CLAY, Circuit Judge, concurring. Although I concur in the outcome reached by the majority, I do so based upon the rule of lenity. I believe the language of the statute "committed on occasions different from one another" is ambiguous in that though it provides for an enhanced punishment, when the punishment is to be applied cannot be determined by the statute's plain language. Armed Career Criminal Act ("ACCA"), 18 U.S.C. § 924(e). In such a case, the well-established judicial doctrine of "the rule of lenity" applies, "resolv[ing] the ambiguity in favor of the more lenient punishment." Black's Law Dictionary 1332-33 (7th ed. 1999).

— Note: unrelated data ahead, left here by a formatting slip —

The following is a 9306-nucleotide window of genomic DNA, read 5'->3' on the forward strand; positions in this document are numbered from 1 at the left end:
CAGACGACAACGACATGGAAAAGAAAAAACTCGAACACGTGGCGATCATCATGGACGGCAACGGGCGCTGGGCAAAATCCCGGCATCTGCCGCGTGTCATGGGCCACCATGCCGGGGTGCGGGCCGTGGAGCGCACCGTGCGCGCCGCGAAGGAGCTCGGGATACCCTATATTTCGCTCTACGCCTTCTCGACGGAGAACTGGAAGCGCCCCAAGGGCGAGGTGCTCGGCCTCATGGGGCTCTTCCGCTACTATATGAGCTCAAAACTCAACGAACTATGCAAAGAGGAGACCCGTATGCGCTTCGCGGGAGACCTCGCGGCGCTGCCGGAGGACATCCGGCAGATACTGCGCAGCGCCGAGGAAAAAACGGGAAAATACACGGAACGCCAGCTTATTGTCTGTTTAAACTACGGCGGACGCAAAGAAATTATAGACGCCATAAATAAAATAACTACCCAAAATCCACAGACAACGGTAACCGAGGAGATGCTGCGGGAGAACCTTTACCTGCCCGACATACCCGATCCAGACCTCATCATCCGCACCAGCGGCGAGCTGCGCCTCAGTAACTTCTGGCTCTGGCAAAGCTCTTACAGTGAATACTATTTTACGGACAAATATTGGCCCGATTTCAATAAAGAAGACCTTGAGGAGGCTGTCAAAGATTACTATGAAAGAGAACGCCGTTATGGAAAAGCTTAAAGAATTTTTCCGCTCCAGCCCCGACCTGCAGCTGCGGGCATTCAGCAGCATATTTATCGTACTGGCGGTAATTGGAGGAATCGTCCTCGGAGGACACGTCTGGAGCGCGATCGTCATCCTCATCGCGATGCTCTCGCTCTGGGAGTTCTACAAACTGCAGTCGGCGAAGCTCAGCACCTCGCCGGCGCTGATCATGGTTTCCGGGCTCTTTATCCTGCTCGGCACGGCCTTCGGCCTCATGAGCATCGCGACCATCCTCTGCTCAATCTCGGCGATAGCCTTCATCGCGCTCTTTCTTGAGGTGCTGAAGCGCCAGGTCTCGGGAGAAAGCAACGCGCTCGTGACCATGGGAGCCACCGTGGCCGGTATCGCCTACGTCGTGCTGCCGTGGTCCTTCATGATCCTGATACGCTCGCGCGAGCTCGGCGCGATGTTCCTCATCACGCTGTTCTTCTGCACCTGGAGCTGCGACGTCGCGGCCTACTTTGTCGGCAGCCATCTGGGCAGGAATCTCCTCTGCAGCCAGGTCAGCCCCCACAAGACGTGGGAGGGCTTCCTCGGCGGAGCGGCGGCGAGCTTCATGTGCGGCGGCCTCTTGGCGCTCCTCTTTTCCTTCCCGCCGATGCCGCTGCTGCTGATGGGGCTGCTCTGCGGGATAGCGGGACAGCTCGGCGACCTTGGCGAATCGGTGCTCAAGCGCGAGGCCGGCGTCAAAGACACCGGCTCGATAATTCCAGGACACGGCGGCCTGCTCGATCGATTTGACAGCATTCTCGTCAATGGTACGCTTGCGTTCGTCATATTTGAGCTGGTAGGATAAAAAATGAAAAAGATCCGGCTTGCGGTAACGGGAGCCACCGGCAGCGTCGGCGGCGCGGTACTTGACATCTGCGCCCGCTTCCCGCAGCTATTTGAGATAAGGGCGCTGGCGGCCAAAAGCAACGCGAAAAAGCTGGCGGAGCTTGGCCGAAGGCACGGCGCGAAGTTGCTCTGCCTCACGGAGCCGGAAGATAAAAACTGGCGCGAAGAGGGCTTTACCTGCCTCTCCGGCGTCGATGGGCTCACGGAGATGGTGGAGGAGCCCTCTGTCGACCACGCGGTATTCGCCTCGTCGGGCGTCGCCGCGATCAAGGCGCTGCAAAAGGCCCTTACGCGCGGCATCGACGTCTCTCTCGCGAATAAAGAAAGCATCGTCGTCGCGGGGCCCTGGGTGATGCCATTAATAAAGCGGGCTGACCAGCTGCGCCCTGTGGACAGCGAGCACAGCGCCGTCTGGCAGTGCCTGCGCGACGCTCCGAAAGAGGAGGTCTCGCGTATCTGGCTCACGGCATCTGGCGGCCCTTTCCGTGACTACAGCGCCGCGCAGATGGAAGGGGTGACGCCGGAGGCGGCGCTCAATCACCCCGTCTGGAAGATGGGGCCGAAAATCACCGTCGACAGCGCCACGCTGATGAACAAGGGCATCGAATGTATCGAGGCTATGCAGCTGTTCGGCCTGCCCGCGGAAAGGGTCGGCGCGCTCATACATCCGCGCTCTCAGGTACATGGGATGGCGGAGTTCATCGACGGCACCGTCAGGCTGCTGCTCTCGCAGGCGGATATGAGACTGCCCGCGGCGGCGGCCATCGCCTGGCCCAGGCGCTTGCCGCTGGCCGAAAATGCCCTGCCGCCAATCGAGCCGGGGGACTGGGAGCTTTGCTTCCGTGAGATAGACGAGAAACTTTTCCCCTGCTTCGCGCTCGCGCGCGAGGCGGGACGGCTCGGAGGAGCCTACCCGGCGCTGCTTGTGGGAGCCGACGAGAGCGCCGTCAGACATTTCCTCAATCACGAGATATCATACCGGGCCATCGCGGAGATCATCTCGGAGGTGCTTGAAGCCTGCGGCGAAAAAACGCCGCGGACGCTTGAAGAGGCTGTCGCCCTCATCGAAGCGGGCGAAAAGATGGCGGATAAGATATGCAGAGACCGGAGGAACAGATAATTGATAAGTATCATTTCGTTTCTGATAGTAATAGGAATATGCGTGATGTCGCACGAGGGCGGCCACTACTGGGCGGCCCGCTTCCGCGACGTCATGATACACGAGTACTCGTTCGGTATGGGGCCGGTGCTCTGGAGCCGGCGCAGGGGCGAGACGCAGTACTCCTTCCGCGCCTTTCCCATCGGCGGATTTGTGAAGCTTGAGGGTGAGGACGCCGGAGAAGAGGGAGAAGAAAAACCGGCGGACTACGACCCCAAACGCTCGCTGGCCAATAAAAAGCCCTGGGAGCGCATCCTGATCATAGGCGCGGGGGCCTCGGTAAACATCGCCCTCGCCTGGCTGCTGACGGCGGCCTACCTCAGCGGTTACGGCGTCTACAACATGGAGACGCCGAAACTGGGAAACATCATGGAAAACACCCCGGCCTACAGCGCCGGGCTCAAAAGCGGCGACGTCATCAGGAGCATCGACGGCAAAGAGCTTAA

It is a well settled canon of statutory construction that when interpreting statutes, "[t]he language of the statute is the starting point for interpretation, and it should also be the ending point if the plainmeaning of that language is clear." United States v. Choice, 201 F.3d 837, 840 (6th Cir. 2000) (citing United States v. Ron Pair Enters., Inc., 489 U.S. 235, 241 (1989)). However, if the language in the statute is not clear, we may resort to the legislative history to ascertain the meaning of the language. See In re Comshare, Inc. Sec. Litig., 183 F.3d 542, 549 (6th Cir. 1999); see also United States v. Kassouf, 144 F.3d 952, 955 (6th Cir. 1998). If the statute remains ambiguous after consideration of its plain meaning, structure and legislative history, the rule of lenity is applied in favor of criminal defendants. See United States v. Hill, 55 F.3d 1197, 1206 (6th Cir. 1995).